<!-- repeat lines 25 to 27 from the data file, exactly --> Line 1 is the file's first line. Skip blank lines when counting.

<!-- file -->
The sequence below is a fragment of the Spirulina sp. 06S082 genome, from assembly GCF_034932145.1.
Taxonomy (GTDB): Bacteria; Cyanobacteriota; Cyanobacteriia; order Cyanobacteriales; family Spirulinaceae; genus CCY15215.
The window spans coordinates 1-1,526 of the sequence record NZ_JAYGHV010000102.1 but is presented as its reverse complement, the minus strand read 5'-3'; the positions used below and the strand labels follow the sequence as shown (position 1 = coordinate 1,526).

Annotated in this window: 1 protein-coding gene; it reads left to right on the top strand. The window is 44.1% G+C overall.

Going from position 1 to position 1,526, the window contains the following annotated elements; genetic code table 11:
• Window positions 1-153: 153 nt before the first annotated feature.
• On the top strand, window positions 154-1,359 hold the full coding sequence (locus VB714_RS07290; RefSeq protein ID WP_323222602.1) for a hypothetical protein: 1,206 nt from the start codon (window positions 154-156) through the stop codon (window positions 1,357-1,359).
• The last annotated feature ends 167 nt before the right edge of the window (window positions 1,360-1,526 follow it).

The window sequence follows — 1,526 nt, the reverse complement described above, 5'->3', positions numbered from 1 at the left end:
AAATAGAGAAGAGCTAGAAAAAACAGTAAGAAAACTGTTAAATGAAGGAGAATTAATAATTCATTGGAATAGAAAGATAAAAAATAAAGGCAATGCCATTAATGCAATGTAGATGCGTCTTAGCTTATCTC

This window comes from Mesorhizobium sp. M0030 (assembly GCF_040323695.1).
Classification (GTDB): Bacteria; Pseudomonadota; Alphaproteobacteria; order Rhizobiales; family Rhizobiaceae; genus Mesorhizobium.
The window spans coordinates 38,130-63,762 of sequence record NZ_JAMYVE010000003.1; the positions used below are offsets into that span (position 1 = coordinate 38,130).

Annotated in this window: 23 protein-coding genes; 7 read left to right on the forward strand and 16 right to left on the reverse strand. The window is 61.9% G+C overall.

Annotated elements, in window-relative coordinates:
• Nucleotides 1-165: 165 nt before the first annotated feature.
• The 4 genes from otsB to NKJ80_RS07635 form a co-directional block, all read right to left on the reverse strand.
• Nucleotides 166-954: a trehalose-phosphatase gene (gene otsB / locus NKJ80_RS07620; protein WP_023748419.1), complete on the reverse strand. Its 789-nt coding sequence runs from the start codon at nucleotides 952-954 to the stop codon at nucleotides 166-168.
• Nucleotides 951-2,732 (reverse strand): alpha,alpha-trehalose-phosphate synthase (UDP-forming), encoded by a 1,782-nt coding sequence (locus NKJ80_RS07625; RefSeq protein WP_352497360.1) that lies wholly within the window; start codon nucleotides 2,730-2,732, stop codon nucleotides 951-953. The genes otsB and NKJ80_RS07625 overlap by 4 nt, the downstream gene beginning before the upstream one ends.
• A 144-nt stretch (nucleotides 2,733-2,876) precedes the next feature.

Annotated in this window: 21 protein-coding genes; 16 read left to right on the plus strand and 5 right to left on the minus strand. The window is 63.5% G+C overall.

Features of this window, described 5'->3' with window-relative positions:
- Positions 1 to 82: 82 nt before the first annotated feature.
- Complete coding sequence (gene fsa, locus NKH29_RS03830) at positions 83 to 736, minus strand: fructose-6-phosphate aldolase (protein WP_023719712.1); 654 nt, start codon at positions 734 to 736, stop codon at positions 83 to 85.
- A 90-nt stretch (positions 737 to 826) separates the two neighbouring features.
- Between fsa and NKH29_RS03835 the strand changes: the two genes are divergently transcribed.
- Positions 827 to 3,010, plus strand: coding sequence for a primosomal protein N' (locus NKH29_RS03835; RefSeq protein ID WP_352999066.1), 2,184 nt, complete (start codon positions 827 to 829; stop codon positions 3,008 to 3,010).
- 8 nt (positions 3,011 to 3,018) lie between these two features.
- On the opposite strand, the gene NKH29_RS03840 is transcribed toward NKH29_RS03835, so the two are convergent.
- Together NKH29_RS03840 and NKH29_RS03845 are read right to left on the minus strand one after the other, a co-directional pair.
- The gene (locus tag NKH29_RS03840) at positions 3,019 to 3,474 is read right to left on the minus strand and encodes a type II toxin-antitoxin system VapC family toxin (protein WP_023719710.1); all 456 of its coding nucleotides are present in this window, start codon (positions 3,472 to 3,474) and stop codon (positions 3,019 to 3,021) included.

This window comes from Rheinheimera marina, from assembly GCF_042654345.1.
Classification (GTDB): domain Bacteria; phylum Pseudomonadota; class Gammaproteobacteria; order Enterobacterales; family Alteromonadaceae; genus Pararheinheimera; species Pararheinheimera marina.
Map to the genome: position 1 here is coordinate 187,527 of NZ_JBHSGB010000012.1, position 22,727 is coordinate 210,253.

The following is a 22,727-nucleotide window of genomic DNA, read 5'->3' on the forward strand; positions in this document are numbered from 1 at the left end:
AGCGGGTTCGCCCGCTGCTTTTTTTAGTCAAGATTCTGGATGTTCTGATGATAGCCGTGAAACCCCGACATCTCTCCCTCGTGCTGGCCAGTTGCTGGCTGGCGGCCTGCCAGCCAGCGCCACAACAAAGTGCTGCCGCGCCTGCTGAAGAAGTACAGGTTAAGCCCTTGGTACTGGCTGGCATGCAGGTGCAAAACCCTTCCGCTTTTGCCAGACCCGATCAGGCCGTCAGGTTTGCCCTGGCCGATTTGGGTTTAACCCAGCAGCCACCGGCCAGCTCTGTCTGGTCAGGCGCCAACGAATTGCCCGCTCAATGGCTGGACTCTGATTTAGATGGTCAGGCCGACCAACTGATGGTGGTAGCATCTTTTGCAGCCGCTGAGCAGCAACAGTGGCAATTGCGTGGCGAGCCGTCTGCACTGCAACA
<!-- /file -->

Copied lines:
- A 90-nt stretch (positions 737 to 826) separates the two neighbouring features.
- Between fsa and NKH29_RS03835 the strand changes: the two genes are divergently transcribed.
- Positions 827 to 3,010, plus strand: coding sequence for a primosomal protein N' (locus NKH29_RS03835; RefSeq protein ID WP_352999066.1), 2,184 nt, complete (start codon positions 827 to 829; stop codon positions 3,008 to 3,010).